With the filming of the latest Bond movie beginning today, we’ve decided to uncover a few facts about the British Secret Service which may surprise you.
Created by Ian Fleming in 1952, Bond has been helping out MI6 (one branch of British intelligence) for almost 60 years now, but the agency itself has a rather lesser known history.
Understandably, the organisation gives little away about itself, unwilling to say even how many people work for it. However, last year it did allow a book to be published detailing its early history from 1909 to 1949.
Some very interesting nuggets emerged.
Five years before the first world war, German spies attempted to uncover secrets about Britain's militarization plans.
The answer to stopping those pesky Germans? MI5 and MI6, of course! And so was born Britain's Secret Service Bureau which, at this time, was a joint effort from the country's War Office and Navy.
According to the organisation, the new Bureau was successful in uncovering no fewer than 20 German spies before the war. While one half of the new agency sought to combat an espionage threat from abroad another looked to gather intelligence about Britain's potential enemies from abroad.
And so the two parts of the UK's Secret Service were born...MI5 and MI6.
Yes, indeed, the founder of the Axis of Evil was given a start to his career by MI5.
Benito Mussolini worked as an agent for Britain in 1917, charged with helping to keep Italy onside during the war.
By the middle of the next decade Mussolini was a fascist dictator of his country.
The Telegraph reported last year that a former naval chief, Commander Wilfred Dunderdale, worked for MI6 and identified with several episodes in Ian Fleming's novels.
Dunderdale and Fleming were reportedly acquaintances and the former admitted in later life that some of the episodes in Fleming's work were more than a little familiar to him.
Indeed, the book released last year entitled 'MI6, the History of the Secret Intelligence Service' revealed that while stationed in France in the 1930s and 1940s, Dunderdale had a passion for fast cars and beautiful women. However, the paper also reported that Dunderdale lacked Bond's trademark good looks.
Agents were provided with some pretty nice gadgets in MI6's early years.
The BBC reported that some were provided with cameras hidden inside matchboxes and shaving brushes with secret compartments, which also must have come in handy saving space when packing toiletries.
It may not be missiles firing from headlights or a car that disappears, but it ain't bad.
Graham Greene, Arthur Ransome, Somerset Maugham, Compton Mackenzie and Malcolm Muggeridge are all reported to have been members of MI6, though some of them were rather reluctant spies.
It is said that the cohort were approached due to their knowledge of exotic locations.
Have a read of Greene's 'Our Man in Havana' which pokes a little fun at British intelligence.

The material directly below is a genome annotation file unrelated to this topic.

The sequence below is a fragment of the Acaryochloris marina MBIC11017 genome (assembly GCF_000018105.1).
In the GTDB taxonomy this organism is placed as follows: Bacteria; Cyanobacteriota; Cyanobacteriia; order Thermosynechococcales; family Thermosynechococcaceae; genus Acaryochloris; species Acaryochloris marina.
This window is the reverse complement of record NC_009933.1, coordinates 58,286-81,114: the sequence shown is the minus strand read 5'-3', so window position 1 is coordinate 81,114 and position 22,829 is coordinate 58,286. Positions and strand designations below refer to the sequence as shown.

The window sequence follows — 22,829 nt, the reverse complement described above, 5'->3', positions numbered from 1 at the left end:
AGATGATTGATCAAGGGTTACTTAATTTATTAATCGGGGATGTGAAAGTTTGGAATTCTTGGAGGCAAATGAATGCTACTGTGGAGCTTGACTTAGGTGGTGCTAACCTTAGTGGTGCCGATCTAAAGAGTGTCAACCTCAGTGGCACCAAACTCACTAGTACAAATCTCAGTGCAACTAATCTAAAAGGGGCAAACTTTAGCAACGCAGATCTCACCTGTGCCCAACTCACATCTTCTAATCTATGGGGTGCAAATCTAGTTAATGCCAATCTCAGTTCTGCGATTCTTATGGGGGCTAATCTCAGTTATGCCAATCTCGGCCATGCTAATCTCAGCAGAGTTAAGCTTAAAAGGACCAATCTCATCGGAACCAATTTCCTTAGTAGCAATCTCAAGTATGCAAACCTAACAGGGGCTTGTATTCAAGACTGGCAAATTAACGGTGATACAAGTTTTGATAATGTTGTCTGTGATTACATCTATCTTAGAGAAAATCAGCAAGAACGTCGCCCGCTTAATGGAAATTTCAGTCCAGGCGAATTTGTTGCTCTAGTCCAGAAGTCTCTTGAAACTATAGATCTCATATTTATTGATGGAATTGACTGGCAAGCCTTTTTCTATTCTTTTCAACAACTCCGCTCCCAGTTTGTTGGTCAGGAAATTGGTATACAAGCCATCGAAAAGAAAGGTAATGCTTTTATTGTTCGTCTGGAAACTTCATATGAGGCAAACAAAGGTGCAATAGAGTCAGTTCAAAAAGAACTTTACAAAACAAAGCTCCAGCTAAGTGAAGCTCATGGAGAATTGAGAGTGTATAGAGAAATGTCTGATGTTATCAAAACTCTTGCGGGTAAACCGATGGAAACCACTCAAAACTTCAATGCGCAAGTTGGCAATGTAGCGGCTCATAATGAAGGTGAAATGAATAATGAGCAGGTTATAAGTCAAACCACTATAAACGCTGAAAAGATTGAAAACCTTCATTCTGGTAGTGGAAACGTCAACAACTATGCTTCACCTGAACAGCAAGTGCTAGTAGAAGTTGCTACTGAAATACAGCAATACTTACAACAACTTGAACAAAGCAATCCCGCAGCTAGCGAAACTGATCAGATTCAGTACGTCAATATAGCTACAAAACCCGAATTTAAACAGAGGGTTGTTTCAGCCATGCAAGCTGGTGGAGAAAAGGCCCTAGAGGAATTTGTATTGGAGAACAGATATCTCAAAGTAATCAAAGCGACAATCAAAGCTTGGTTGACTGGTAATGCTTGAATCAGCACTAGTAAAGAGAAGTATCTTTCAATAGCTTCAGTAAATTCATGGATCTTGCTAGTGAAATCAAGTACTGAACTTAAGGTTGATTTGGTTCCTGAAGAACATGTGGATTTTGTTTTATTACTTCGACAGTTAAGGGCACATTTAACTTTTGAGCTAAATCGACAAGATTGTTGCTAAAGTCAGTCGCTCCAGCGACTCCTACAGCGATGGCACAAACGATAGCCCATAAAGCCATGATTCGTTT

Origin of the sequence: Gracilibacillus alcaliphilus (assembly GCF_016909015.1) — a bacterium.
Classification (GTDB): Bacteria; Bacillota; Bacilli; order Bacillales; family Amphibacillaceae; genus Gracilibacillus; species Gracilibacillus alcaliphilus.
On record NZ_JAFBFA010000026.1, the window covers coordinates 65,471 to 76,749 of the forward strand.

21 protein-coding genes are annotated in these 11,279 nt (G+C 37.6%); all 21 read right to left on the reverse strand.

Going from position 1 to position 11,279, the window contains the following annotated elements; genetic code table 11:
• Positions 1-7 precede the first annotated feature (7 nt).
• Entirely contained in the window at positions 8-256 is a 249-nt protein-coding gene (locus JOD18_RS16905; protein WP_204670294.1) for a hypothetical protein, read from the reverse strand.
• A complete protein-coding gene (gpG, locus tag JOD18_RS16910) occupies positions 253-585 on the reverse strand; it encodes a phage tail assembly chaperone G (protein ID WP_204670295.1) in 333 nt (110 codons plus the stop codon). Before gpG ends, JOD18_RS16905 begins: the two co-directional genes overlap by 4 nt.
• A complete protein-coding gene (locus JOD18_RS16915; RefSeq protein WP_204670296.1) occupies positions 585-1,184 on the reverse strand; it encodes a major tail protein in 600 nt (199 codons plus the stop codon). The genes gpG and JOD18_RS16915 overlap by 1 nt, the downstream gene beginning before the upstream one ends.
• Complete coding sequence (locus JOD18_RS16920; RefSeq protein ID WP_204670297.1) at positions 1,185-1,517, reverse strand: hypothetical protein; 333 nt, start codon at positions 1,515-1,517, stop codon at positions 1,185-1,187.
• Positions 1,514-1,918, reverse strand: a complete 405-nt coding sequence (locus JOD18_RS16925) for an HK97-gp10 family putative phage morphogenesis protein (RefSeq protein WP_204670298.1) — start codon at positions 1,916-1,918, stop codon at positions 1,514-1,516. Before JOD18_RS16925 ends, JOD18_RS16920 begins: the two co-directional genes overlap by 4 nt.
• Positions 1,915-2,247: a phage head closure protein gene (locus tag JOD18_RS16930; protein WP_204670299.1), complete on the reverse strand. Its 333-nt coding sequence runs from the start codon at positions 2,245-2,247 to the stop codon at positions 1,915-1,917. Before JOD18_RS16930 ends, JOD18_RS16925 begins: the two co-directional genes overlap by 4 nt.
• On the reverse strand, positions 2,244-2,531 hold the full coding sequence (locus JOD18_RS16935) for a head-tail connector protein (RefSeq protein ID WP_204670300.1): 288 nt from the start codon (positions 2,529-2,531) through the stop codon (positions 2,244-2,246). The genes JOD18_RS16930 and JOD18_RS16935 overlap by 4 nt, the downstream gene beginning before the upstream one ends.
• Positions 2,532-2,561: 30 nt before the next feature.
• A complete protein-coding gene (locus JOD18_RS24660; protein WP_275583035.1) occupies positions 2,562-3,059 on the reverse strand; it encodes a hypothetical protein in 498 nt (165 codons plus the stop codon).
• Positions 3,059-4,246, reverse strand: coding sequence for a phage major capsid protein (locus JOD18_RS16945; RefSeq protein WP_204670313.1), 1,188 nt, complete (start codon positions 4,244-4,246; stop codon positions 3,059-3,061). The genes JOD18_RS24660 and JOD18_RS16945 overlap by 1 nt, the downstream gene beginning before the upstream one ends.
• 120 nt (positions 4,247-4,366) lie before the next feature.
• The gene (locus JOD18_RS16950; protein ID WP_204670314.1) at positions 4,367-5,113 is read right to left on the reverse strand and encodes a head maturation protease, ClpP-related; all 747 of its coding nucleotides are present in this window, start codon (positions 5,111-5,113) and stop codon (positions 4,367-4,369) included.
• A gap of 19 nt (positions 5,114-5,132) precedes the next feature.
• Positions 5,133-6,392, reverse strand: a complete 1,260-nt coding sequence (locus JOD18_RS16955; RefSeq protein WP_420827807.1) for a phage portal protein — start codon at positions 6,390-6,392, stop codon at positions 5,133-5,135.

MI6 approved the account of its early history, written by Professor Keith Jeffery partly because it wanted to dispel the myth that it's agents could kill whoever they wanted.
The account says that though deaths occurred, agents didn't have carte blanche to be wantonly trigger happy.
In a slightly perplexing blunder, the wife of MI6 chief, Sir John Sawers, almost screwed up big time when she posted a lot of the couple's personal information on Facebook in 2009.
Sawers saw his home address and location of all of his three children revealed on the social networking site after his wife updated her profile. The data was later removed.
No one has ever gotten to the bottom of this one.
MI6 agent Dudley Clarke was arrested in Madrid in 1941 while dressed as a woman. His story? The garments belonged to his friend and he was trying them on as a joke. That was quickly seen through: the clothes fitted him.
Clarke was released by Spanish police four days later and allowed to resume his successful spying career.
Aston Martins? Designer tuxedos? Pens that fold out into rubber dingies for a swift getaway? Sadly none of these were even in the agency's dreams when it began.
Professor Jeffrey's book documents that the organisation was so poor when it was created that it had to make do on a pathetic budget and was continually squeezed for office space.
If you've seen 'The World Is Not Enough' then you'll know that Bond flies out of MI6 headquarters in a speed boat and races down the River Thames.
What you may not know, is that MI6 initially banned the filming of the scene based on the fact that you're technically not allowed to film in front of the organisation's headquarters.
Luckily everything was sorted out, allowing Piers Brosnan to speed up and down the river while looking very dashing.
NOW WATCH: Briefing videos
Business Insider Emails & Alerts
Site highlights each day to your inbox.